By Robert A. Vella
Here’s an excerpt from the fourth installment of BuzzFeed‘s investigative series on free trade, titled A HOMEGROWN DISASTER:
The crisis was setting off alarms at the highest levels of Bill Clinton’s White House. If the administration got this wrong, it could lose hundreds of millions of taxpayer dollars and spark a backlash against one of the president’s hard-won achievements, the North American Free Trade Agreement.
The Justice Department even warned that failure “could severely undermine our system of justice.”
All of this over a small-time spat in Mississippi between funeral home companies.
It was not the sort of thing that ordinarily catches the attention of top officials in the federal government, let alone causes them to panic. But one of the companies was based in Canada, and it had taken a groundbreaking step: It had filed the very first case against the US under a little-known provision of NAFTA that empowers foreign businesses to sue entire nations before a panel of private arbitrators, usually elite corporate attorneys. Designed to protect international companies when rogue governments seized their assets or flagrantly discriminated against them, this worldwide private justice system has morphed into a tool companies can use to force nations to fork over hundreds of millions or even billions of dollars for enforcing ordinary laws or regulations.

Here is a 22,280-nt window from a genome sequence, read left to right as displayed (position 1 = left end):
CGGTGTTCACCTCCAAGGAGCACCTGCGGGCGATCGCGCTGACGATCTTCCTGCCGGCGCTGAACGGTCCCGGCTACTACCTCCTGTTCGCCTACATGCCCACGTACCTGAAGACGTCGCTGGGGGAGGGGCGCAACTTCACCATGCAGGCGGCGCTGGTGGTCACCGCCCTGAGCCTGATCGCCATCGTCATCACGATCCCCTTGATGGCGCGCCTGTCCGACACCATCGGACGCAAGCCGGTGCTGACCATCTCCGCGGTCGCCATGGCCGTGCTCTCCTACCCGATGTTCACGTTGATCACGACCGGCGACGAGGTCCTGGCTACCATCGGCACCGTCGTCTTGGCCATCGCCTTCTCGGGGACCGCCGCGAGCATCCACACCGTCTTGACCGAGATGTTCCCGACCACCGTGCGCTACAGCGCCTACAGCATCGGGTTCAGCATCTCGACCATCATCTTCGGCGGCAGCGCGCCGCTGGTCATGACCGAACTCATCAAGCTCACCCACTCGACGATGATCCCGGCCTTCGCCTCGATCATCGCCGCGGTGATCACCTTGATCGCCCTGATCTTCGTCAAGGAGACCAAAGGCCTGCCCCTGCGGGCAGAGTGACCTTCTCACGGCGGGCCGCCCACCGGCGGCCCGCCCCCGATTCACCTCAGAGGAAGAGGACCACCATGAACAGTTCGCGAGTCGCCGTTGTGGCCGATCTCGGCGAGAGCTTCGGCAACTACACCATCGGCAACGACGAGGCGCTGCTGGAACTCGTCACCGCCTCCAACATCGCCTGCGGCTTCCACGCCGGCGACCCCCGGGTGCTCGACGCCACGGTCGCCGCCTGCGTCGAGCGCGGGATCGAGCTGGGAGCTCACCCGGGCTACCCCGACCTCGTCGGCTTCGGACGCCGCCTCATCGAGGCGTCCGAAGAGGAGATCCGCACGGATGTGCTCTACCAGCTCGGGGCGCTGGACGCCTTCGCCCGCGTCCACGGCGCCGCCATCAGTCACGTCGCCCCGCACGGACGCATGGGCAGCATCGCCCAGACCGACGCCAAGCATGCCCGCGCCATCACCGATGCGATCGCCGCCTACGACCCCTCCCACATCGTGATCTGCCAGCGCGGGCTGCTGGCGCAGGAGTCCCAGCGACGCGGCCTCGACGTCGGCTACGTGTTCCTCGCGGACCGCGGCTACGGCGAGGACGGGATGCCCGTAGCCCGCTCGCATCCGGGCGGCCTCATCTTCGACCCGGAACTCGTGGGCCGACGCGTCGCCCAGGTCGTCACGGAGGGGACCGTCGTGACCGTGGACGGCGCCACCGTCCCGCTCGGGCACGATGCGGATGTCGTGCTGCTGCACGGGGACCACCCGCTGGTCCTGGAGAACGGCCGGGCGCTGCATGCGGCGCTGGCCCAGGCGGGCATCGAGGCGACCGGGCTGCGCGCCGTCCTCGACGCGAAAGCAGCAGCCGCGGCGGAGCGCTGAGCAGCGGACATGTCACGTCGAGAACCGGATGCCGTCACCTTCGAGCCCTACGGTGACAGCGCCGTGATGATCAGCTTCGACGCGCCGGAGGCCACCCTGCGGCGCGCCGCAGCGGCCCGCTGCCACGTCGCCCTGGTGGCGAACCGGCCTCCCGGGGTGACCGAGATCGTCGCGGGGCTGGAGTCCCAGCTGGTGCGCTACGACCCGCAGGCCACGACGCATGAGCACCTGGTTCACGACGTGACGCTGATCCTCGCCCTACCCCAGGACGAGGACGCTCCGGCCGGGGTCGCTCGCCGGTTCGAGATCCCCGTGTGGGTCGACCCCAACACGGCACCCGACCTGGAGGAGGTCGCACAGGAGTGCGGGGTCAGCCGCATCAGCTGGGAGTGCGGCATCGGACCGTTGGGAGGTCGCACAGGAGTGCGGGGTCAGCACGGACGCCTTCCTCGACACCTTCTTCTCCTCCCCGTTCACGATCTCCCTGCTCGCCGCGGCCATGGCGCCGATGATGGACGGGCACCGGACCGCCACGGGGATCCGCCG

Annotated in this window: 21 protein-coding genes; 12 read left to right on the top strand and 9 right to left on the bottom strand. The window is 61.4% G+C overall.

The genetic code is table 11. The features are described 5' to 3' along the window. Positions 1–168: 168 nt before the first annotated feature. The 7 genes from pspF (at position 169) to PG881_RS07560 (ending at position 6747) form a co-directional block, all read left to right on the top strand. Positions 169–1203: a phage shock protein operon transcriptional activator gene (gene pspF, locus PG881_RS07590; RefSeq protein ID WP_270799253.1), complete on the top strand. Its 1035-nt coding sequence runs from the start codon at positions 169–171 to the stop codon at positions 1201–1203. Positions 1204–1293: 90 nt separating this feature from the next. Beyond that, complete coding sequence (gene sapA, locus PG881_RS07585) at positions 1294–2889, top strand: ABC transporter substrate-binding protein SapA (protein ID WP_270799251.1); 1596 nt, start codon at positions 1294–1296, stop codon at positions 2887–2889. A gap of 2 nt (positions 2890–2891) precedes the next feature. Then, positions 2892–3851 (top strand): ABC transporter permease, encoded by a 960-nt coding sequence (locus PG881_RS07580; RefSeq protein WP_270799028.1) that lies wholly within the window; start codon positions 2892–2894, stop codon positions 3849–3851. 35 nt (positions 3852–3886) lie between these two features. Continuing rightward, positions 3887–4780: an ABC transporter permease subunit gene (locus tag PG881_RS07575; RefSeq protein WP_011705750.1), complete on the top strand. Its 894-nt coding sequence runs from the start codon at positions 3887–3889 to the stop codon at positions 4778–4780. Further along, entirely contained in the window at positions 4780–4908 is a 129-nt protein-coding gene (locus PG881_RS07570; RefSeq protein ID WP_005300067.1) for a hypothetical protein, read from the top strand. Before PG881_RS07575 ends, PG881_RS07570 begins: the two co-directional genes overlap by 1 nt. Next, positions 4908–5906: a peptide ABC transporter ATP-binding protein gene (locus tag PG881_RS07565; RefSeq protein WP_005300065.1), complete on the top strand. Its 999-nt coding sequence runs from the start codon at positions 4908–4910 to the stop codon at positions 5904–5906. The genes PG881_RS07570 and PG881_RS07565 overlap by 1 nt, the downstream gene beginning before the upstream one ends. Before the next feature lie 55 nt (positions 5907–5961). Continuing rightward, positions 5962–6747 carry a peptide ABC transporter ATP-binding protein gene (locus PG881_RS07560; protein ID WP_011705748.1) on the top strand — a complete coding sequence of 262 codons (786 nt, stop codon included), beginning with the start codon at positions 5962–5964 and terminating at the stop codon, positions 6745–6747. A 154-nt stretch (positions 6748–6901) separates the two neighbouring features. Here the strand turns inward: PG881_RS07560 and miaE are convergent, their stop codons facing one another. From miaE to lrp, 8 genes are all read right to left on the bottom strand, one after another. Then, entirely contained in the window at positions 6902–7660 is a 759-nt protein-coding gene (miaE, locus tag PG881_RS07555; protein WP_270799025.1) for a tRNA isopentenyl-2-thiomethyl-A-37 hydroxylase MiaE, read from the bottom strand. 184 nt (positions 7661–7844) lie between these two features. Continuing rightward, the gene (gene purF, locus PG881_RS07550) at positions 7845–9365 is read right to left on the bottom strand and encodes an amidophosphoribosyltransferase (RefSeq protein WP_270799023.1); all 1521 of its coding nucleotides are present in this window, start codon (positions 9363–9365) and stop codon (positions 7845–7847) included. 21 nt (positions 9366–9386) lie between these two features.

Since the Mississippi funeral home case ended in 2004, the stakes have only grown. The US is staring at a new ISDS suit demanding more than $15 billion. If the US loses major cases — which ISDS lawyers told BuzzFeed News is only a matter of time — then it could find itself grappling with the same grim choice other nations hit with massive ISDS judgments have faced: pay out tens of billions of dollars to private companies or roll back democratically enacted laws.
“I think the US fooled itself into thinking that it wouldn’t be sued because its laws were so investor-friendly,” said José Alvarez, a former State Department lawyer. “The US didn’t anticipate just how creative investment lawyers can be.”